Kombucha tea is a pleasant, slightly sweet, acidic beverage that is enjoyed all over the world.

It is made from a sugary tea leaf infusion via the fermentation of bacteria and yeast. Black or green tea extract sweetened with 5% to 8% table sugar is the traditional base for kombucha fermentation.

The two sections of kombucha tea are a floating cellulosic pellicle layer, also called a ‘biofilm’, usually on top, and a somewhat acidic liquid broth underneath.

In this picture, the upper thin layer is the tea fungus, whereas the major brownish portion is the sour liquid broth a.k.a the fermented tea .

The history of kombucha

Kombucha is a Germanized version of the Japanese name or this mildly fermented tea beverage. Despite its Japanese name, which literally translates to “kelp tea,” the drink kombucha is known as “kocha kinoko” in Japan.

It was first used for medicinal purposes in East Asia. Kombucha originated in northeast China (Manchuria), where it was valued for its detoxifying and energizing properties during the Tsin Dynasty (“Ling Chi”), about 220 B.C.

The tea fungus was introduced to Japan by the physician Kombu in 414 A.D., and he used it to treat Emperor Inkyo’s digestive problems. As trade routes spread, kombucha made its way into Russian (under the names Cainiigrib, Cainii kvass, Japonskigrib, Kambucha, Jsakvasska) and then into other eastern European countries, eventually making its way to Germany and the rest of Europe around the turn of the century.

“What’s a SCOBY?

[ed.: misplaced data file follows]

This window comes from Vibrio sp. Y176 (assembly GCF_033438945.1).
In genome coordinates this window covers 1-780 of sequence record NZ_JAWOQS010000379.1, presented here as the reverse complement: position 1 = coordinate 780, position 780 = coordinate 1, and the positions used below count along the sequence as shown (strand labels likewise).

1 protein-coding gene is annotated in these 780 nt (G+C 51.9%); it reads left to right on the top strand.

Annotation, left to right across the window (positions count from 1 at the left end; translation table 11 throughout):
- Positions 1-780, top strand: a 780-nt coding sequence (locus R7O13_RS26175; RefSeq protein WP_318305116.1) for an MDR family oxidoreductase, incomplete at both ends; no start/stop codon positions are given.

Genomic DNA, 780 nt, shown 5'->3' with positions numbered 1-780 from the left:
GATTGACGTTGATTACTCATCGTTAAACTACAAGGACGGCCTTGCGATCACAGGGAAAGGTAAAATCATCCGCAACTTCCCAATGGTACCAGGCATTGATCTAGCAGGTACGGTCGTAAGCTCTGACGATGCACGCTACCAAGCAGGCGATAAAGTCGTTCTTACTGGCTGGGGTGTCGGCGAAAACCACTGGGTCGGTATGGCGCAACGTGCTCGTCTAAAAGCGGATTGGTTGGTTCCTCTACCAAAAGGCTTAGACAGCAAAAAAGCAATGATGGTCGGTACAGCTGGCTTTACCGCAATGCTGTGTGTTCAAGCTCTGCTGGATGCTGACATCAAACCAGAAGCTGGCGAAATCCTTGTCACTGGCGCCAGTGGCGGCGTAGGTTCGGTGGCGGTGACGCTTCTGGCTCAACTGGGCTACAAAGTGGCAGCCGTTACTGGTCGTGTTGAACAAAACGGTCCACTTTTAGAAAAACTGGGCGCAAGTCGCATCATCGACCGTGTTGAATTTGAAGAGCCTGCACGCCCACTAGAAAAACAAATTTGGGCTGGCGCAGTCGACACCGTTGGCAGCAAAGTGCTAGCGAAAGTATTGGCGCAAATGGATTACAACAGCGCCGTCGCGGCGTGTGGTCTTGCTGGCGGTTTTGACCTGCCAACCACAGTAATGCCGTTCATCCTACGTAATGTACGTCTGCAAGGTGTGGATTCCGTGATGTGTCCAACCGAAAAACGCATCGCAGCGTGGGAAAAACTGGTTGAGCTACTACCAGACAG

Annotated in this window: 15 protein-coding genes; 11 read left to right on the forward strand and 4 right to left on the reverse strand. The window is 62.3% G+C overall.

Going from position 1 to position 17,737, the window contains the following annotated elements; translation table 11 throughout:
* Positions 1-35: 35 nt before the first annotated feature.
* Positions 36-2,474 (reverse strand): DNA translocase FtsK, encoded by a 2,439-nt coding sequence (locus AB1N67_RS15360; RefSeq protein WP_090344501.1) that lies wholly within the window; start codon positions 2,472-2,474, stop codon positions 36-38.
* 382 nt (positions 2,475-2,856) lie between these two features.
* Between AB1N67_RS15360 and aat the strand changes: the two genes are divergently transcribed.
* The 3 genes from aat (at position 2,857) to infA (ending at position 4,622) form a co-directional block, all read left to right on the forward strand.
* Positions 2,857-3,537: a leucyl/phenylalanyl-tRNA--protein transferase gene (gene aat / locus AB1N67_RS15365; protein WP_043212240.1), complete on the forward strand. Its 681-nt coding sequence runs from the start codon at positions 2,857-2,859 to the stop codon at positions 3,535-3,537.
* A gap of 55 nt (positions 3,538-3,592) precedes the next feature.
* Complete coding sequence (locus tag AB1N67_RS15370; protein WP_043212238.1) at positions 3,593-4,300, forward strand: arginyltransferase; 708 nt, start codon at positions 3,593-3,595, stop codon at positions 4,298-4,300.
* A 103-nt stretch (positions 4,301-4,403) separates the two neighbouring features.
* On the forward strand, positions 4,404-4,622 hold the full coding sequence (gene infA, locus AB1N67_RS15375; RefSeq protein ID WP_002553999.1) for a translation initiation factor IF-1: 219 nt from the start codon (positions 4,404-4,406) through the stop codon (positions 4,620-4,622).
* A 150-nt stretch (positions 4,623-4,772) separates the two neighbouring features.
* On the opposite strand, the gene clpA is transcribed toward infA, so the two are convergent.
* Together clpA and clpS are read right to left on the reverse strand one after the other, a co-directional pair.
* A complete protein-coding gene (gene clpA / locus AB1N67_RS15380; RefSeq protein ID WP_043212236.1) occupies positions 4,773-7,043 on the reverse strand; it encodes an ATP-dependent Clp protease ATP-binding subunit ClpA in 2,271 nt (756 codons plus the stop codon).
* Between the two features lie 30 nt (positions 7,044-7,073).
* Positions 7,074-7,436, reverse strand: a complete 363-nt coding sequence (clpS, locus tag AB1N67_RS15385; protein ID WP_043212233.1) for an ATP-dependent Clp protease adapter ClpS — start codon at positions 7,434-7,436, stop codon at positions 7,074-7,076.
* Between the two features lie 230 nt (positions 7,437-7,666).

It’s not what you think it is”

A SCOBY is an acronym for Symbiotic Culture (or Colony) of Bacteria and Yeasts. So basicly SCOBY refers to all microbes in kombucha. Kombucha is a yeast and bacteria symbiosis i.e., they benefit from each other.

Culturally, though, it has become common for “SCOBY” to refer simply to the pellicle floating on top. K. xylinus has been shown to be responsible for most or all of the physical structure of the “mother”, during fermentation it appears as a thin membrane on the surface of tea to which the bacteria and yeast cell mass is attached.

While its starts thin, it can grow very thick.

The microbiology of kombucha

Brace yourself, it’s about to get sciency!

Kombucha contains a variety of yeast species in addition to acetic acid bacteria. A wide variety of yeasts have been identified. Saccharomyces, Schizosaccharomyces, Zygosacchomyces, and Brettanomyces are all yeast organisms found in kombucha. Candida species are also found in a variety of kombuchas. The bacterial component of kombucha comprises several species, almost always including Komagataeibacter xylinus (formerly Gluconacetobacter xylinus).

In kombucha, yeasts and bacteria participate in metabolic activities that use sugar in various and complementary ways. Yeasts use something called invertase to change sucrose (table sugar) into simple sugars like glucose and fructose, then use a process called glycolysis to produce alcohol.

How come my kombucha isn’t full of alcohol, you may think?

Well, acetic acid bacteria such as the aformentioned Komagataeibacter xylinus then take this alcohol and creat acetic acid out of it. This is the basic process of making vinegar. They also manufacture gluconic and glucuronic acid from glucose. Due to this formation of organic acids during fermentation, the pH of kombucha tea decreases. It gets more acidic.

In addition, kombucha contains enzymes and amino acids, polyphenols, and various other organic acids which vary between preparations. Other specific components include ethanol, glycerol, lactic acid, usnic acid, and B-vitamins. Kombucha has also been found to contain vitamin C.

See how the kombucha pellicle grows

Kombucha is usually maked with black or green tea and table sugar, but kombucha